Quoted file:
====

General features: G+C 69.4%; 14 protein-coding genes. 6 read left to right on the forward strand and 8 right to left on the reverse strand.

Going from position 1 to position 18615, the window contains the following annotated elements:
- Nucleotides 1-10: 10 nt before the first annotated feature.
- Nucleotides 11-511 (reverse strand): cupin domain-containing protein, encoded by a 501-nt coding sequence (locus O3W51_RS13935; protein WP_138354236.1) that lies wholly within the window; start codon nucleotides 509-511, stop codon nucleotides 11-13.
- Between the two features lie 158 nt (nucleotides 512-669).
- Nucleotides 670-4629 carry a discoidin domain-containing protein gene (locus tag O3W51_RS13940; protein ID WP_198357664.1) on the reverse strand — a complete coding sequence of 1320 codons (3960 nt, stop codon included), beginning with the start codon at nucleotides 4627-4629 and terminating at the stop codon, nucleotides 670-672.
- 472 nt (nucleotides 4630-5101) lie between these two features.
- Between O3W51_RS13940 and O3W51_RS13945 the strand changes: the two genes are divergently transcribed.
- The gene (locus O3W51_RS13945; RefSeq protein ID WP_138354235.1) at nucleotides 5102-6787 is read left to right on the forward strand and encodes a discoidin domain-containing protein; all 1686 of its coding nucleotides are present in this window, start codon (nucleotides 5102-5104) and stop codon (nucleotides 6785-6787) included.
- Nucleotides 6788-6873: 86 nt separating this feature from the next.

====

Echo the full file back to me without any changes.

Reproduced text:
General features: G+C 69.4%; 14 protein-coding genes. 6 read left to right on the forward strand and 8 right to left on the reverse strand.

Going from position 1 to position 18615, the window contains the following annotated elements:
- Nucleotides 1-10: 10 nt before the first annotated feature.
- Nucleotides 11-511 (reverse strand): cupin domain-containing protein, encoded by a 501-nt coding sequence (locus O3W51_RS13935; protein WP_138354236.1) that lies wholly within the window; start codon nucleotides 509-511, stop codon nucleotides 11-13.
- Between the two features lie 158 nt (nucleotides 512-669).
- Nucleotides 670-4629 carry a discoidin domain-containing protein gene (locus tag O3W51_RS13940; protein ID WP_198357664.1) on the reverse strand — a complete coding sequence of 1320 codons (3960 nt, stop codon included), beginning with the start codon at nucleotides 4627-4629 and terminating at the stop codon, nucleotides 670-672.
- 472 nt (nucleotides 4630-5101) lie between these two features.
- Between O3W51_RS13940 and O3W51_RS13945 the strand changes: the two genes are divergently transcribed.
- The gene (locus O3W51_RS13945; RefSeq protein ID WP_138354235.1) at nucleotides 5102-6787 is read left to right on the forward strand and encodes a discoidin domain-containing protein; all 1686 of its coding nucleotides are present in this window, start codon (nucleotides 5102-5104) and stop codon (nucleotides 6785-6787) included.
- Nucleotides 6788-6873: 86 nt separating this feature from the next.